Sunland Park’s efforts to develop an international crossing on its southern boundary with Mexico dates back to 2006 at least, and the leaders of the city’s 14,000 residents are still at it.
Only now, they’re expecting to submit an application for a presidential permit around the first of the year with the help of the city’s latest consultant, S&B Infrastructure of Houston.
“We’re looking, hopefully, to submit the presidential permit application by the end of the year – if not, a little bit sooner,” Mayor Javier Perea told El Paso Inc. before the city conducted a remote public hearing on the project Thursday afternoon.
Sunland Park starts roughly where El Paso stops on the Westside – at the New Mexico state line. Perea has been in office for almost eight years and his term expires in December 2023.
In 2006, Stan Fulton, the late owner of Sunland Park Racetrack & Casino, established a $12 million fund to help the city develop a border crossing.
Contrary to rumors, Perea said, that fund is not depleted.
“We should still have $2 million of those monies available to now continue on with this project,” he said.
S&B has a $4 million contract with the city for its services.
Over the years, the city’s port-of-entry attempts have gone through a lot of starts, stops and consultants, but Sunland Park has never gotten close to submitting a presidential permit application.
It would go to the U.S. Department of State, which then recommends approval or denial to the president, who holds the exclusive power to issue, deny or alter a port of entry application.
Sunland Park also has a colorful past, tainted by scandals and financial problems that have always made business leaders and elected officials in Southern New Mexico and Santa Fe skeptical of the city’s port-of-entry efforts – and worthiness.
“I think what has helped our particular situation is that we’re actually doing the studies how they’re supposed to be done, and we’re clarifying what the project is,” Perea said, adding that the city’s finances are strong and in good standing with the state’s Department of Finance.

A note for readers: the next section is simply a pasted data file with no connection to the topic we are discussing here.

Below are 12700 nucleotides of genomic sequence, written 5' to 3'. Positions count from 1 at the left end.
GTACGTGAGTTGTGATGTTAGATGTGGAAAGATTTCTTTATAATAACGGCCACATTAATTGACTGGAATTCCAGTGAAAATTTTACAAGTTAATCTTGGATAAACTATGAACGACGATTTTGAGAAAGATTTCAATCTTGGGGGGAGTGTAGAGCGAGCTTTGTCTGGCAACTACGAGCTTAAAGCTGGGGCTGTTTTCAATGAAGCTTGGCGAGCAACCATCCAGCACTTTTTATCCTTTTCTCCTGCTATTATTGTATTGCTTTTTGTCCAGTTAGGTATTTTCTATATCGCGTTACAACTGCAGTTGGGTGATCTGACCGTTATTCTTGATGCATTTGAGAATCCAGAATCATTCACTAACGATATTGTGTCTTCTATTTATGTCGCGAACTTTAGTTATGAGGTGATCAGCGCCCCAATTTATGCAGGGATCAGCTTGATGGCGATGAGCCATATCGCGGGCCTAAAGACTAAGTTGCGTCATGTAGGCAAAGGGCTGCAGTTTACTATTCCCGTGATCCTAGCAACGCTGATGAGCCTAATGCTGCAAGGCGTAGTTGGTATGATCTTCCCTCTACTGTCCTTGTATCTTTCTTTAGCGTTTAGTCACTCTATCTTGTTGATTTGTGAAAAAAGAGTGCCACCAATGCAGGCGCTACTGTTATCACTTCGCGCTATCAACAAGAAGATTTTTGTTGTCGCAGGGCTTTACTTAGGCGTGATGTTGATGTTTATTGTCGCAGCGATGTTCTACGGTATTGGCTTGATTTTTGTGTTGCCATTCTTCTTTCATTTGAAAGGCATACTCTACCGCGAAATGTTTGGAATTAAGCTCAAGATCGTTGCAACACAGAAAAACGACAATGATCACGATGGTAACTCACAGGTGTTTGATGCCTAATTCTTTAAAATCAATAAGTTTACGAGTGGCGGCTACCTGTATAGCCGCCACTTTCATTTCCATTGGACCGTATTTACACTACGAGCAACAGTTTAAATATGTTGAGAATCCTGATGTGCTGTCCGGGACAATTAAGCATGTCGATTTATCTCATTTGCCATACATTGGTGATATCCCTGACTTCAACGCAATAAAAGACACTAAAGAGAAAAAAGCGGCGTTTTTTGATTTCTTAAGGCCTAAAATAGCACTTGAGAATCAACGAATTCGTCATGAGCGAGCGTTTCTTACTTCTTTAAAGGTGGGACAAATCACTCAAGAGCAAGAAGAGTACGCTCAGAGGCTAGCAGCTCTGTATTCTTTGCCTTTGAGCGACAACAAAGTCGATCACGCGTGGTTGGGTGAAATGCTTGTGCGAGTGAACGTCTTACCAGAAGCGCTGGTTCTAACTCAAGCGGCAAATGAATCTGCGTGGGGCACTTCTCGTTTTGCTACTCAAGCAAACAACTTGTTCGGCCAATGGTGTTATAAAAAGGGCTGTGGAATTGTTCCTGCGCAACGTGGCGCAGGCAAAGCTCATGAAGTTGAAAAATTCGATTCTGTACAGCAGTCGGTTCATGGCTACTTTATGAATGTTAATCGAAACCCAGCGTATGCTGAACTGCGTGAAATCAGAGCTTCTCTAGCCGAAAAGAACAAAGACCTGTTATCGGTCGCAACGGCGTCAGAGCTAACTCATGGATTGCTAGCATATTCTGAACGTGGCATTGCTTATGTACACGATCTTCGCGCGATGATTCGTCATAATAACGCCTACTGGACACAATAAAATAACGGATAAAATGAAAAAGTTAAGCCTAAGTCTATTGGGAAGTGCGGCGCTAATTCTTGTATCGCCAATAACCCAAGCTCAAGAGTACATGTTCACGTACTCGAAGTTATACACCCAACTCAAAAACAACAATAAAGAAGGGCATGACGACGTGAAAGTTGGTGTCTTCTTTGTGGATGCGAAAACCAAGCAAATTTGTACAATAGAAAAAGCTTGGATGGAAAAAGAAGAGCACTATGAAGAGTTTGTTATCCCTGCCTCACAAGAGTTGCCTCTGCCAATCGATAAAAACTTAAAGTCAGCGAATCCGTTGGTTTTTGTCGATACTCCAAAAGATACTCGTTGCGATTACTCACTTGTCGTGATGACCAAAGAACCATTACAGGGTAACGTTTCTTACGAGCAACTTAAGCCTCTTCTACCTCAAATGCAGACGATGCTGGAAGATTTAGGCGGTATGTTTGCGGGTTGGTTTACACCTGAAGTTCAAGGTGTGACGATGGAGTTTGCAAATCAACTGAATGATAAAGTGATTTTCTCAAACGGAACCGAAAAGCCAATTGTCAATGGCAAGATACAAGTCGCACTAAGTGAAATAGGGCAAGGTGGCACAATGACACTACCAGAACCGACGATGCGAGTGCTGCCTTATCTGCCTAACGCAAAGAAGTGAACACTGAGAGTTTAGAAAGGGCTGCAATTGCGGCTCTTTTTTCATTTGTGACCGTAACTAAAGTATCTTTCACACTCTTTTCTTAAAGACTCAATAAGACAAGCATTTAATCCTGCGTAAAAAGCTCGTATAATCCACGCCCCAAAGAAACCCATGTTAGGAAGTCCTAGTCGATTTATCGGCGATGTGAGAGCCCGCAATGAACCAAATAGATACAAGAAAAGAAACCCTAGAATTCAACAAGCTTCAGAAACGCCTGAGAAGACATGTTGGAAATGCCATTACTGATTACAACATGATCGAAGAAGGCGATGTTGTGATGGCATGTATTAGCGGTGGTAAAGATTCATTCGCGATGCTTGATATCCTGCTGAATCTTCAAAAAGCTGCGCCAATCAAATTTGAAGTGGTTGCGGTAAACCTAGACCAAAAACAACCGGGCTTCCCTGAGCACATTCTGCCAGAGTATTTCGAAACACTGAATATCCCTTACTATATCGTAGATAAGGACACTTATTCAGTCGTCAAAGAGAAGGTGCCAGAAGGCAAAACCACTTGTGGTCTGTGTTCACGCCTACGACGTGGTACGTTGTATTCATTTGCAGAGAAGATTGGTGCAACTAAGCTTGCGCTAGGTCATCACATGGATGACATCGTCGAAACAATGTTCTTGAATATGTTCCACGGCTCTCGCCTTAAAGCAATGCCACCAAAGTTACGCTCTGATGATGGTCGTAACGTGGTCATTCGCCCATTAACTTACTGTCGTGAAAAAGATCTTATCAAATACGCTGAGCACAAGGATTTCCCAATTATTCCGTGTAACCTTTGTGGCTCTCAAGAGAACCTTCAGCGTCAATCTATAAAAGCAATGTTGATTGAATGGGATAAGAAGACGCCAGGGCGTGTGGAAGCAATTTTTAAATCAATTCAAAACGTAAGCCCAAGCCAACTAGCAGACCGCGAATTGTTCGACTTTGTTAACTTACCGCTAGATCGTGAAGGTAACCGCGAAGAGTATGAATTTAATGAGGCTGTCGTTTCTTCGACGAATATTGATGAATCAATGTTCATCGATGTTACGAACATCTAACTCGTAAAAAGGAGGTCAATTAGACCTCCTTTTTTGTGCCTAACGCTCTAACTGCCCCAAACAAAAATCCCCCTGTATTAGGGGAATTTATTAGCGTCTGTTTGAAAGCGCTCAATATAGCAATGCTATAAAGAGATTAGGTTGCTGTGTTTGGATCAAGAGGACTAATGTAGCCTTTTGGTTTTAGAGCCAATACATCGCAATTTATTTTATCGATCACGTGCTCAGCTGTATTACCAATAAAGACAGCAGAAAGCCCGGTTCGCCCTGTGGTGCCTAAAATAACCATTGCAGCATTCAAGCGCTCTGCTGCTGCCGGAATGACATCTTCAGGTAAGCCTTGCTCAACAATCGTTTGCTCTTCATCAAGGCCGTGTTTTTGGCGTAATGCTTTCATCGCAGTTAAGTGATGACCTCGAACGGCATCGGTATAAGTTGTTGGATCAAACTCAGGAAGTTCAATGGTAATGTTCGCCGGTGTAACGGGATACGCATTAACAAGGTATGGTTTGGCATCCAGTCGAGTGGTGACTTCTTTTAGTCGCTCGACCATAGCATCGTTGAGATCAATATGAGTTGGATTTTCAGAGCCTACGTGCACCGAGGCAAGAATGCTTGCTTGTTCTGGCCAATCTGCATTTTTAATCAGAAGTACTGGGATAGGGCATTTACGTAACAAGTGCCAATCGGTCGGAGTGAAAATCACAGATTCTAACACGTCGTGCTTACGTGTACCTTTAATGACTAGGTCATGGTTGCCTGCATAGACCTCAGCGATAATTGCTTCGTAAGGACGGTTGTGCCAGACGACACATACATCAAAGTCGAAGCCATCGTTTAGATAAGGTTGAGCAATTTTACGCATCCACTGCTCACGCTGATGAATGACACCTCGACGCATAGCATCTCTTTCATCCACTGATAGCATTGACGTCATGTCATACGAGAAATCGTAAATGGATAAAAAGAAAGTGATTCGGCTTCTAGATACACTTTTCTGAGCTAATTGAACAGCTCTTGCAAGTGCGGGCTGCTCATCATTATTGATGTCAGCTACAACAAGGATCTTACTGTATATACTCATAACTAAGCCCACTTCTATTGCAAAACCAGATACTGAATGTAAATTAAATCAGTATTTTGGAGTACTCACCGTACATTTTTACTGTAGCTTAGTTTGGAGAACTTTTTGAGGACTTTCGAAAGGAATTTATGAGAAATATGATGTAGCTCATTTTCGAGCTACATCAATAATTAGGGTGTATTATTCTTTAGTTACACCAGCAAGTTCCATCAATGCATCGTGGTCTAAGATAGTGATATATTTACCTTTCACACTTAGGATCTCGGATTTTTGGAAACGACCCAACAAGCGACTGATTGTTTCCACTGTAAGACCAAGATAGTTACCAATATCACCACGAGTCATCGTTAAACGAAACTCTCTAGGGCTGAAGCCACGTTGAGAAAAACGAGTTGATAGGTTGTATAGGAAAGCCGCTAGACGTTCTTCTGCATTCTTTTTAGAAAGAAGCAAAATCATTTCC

The city will seek approval for a crossing for pedestrians and private vehicles, not the commercial vehicles that now use the Santa Teresa port of entry.
“It just doesn’t warrant the amount of investment that would be required to do commercial transactions at this port of entry,” he said.
Another hurdle was former New Mexico Gov. Susana Martinez, a Republican whose administration flatly opposed the idea of a Sunland Park port of entry and who left office in January 2019.
Perea said the new administration of Democratic Michelle Lujan Grisham is, well, new.
“This administration seems to be a little bit more open-minded about this project, and we have had meetings with several agencies in Santa Fe,” he said. “But right now the biggest invitation we’ve had is to maintain communication with the New Mexico Department of Transportation.
“I believe that’s where the recommendation to the governor’s office will come from.”
But Jerry Pacheco, who heads the Border Industrial Association and recruits and serves companies in four industrial parks close to the Santa Teresa port of entry, doesn’t think Sunland Park’s proposal is any more viable today than it was years ago.
“The state’s not going to put up the money, and the GSA of the federal government is certainly not going to put up the money,” Pacheco said. “The whole project’s been relegated to back-burner status.”
Perea said the city is looking at $40 million to build a noncommercial port of entry.
“What we’re looking at is the city has never issued bonds as far as we know,” he said, adding that debt could be repaid over time with gross receipts revenue, also known as sales taxes. “We’re looking at that option for bonds.”
Email El Paso Inc. reporter David Crowder at firstname.lastname@example.org or call (915) 630-6622.